The Indian Red Admiral lands in Singapore
Around this time last year, Singapore had an American "Lady" visiting us. The Painted Lady (Vanessa cardui) was seen at three separate locations in Singapore and successfully photographed by ButterflyCircle members.
It was therefore without much surprise that again, another similar-looking butterfly was seen again near the same location where the Painted Lady was spotted last year. It was photographed on 23 Dec 08 by ButterflyCircle member James Chia, and then on a subsequent day by Sunny Chir and Federick Ho.
However, upon closer scrutiny, this was no American visitor! The species was confirmed to be the Indian Red Admiral (Vanessa indica indica Herbst, 1794), a close relative of the Painted Lady!
Described on Wikipedia as being "found in the higher altitude regions (above 2000 feet) of India including the Nilgiri hills in southern India. It also occurs on smaller hill ranges in Peninsular India such as the Nandi hills near Bangalore", it again poses another mystery of how it got this far south to Singapore! Another website records it as "East and South Asia, and also the Canary Islands and Madeira; migrates actively northwards and appears regularly in SE Siberia (up to Kamchatka)." It has also been reported from Thailand, Taiwan, Hong Kong and mainland China and as far east as Japan.
As the local butterfly parks are not known to feature this species as part of their live collections, it is unlikely to have been an escapee from these facilities. Whilst it could have been introduced by human agency or accidentally stowed away on a ship that was passing this way, the Indian Red Admiral belongs to a genus of butterflies that is known for their strong migratory tendencies with large flight ranges, and it would not be totally impossible that this species somehow flew all the way here from the Indian SubContinent! It could also have come from Thailand, the nearest neighbouring country where the species is known to exist. But whatever the case may be, Singapore records a new species in the Checklist with this single specimen of the Indian Red Admiral.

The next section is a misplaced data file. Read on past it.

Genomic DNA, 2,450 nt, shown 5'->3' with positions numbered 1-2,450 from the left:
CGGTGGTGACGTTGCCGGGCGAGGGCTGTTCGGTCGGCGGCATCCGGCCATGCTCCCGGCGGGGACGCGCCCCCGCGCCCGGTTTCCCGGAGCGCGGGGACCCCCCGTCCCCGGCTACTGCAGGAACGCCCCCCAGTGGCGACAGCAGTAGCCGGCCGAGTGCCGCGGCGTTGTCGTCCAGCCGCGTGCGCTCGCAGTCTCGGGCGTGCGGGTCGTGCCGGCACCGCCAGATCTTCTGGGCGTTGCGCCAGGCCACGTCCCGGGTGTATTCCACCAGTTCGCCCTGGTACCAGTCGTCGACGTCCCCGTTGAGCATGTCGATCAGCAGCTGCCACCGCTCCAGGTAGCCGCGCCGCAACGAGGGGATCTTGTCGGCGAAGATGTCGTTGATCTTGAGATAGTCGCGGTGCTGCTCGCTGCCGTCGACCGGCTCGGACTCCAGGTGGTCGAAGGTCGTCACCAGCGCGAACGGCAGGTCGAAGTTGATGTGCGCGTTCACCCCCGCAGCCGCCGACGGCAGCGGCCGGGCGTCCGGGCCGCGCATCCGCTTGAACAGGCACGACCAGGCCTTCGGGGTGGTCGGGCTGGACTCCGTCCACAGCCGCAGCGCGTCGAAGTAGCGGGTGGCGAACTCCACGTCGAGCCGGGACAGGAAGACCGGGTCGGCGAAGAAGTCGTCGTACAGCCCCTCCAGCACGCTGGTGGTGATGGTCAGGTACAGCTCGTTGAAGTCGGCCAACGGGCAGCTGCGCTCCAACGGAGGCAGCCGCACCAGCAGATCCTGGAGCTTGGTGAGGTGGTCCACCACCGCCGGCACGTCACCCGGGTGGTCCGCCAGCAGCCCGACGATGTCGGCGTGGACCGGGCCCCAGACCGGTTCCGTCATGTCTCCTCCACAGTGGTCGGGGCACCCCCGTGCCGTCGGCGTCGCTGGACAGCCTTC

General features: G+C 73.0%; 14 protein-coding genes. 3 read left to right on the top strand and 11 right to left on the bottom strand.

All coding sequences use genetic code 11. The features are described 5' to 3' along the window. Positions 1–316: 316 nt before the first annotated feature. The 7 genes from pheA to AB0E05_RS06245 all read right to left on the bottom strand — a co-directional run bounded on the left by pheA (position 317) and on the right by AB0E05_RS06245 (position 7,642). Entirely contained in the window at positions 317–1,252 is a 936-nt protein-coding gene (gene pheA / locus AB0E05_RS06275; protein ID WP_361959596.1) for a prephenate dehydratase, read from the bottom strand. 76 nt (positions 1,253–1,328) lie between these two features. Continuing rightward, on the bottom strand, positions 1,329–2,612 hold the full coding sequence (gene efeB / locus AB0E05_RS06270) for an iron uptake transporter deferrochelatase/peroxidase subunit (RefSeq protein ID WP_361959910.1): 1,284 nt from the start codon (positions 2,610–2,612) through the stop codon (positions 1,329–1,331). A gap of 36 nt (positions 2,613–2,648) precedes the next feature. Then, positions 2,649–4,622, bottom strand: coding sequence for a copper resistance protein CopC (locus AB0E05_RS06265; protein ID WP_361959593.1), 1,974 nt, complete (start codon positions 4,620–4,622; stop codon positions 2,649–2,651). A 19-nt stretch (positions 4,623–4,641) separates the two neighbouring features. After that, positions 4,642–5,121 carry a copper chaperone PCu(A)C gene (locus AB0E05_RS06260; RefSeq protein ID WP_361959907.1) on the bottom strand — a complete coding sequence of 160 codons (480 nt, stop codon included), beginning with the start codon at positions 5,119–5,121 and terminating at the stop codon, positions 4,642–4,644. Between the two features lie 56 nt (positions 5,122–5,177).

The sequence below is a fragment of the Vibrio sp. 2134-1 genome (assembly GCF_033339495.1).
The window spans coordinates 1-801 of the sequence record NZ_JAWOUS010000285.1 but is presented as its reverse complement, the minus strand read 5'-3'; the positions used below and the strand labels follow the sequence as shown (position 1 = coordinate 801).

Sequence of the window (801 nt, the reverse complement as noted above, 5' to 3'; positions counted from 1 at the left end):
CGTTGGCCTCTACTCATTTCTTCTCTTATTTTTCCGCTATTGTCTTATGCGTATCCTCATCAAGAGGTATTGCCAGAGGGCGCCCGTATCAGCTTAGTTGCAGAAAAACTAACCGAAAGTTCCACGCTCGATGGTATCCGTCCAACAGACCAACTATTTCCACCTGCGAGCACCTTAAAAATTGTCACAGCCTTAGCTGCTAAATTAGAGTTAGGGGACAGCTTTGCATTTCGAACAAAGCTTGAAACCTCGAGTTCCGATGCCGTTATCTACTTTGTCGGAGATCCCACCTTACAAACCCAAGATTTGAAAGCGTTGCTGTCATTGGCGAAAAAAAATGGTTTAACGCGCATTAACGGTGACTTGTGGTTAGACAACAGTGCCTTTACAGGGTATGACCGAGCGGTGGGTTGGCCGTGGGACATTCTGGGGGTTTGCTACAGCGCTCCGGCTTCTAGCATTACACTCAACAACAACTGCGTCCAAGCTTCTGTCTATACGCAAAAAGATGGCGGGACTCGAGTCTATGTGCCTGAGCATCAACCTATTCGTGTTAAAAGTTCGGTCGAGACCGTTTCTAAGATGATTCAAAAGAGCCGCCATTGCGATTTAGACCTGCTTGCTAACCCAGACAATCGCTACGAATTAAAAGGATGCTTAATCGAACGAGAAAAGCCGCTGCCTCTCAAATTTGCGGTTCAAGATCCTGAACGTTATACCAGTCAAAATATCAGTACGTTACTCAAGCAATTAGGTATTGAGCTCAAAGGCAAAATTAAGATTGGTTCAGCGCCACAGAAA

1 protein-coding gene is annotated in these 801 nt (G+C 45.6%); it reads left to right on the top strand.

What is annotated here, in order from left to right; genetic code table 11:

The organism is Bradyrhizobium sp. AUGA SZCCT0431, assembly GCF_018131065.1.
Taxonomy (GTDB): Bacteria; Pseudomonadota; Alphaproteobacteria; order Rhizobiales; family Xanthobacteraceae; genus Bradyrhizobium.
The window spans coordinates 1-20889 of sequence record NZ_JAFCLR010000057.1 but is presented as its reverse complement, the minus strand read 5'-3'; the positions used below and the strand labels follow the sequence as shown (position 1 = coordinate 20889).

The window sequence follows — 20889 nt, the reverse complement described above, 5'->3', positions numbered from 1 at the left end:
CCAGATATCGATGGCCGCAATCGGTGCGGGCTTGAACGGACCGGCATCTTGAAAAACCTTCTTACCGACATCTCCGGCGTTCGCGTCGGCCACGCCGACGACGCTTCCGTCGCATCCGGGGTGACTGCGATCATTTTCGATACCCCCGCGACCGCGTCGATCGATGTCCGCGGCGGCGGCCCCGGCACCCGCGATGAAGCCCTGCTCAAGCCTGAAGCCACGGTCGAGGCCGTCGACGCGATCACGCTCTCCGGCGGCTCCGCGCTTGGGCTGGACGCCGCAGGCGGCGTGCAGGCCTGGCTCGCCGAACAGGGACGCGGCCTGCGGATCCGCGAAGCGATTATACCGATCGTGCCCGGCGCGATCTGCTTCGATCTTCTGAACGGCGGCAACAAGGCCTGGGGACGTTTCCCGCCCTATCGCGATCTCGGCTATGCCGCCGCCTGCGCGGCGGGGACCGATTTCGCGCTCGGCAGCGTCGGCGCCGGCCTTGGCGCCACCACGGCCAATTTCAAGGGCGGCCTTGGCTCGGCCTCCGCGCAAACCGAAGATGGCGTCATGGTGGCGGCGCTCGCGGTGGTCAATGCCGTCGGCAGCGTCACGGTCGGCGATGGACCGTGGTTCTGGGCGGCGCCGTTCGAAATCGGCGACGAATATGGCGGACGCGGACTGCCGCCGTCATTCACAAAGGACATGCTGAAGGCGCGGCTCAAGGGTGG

On the Butterflies of Sri Lanka website, the Indian Red Admiral is reported to be "... an active butterfly that may be seen day after day in the same location". This habit appears to have held true, as the same individual was seen over 3 days at an urban hill park in Singapore.
The Indian Red Admiral resembles the Painted Lady but the ground-colour is darker both on the upper and under sides, and the orange markings deeper and richer. A medium sized dark gray brown butterfly with reddish orange and white markings. The forewing has orange patches forming a post-discal band, and white apical and subapical spots. The hindwing above is mainly light brown with a series of black submarginal spots on an orange submarginal band. The underside has a blotched appearance with many shades and patterns of brown and gray.
It has a strong flight, and may be territorial, but often stops to feed. It is observed to be partial to human perspiration and has been noted to settle on humans to feed on sweat.
The caterpillars of this species are known to feed on nettles (Family : Urticaceae).
So Singapore welcomes the Indian Red Admiral and has species #285 recorded in its Checklist. It is not known where the individual has flown to, or whether it has ended up in the stomach of a hungry predator or it may have continued its journey southwards. But we hope that we will continue to get visits from these strong migratory visitors during the North-East Monsoon season, where the northern winds may carry unexpected butterflies to our little Red Dot of an island in the sun!
A fitting end to the butterfly biodiversity in Singapore for 2008!
Happy New Year! : )
Text by Khew SK ; Photos by James Chia, Sunny Chir and Federick Ho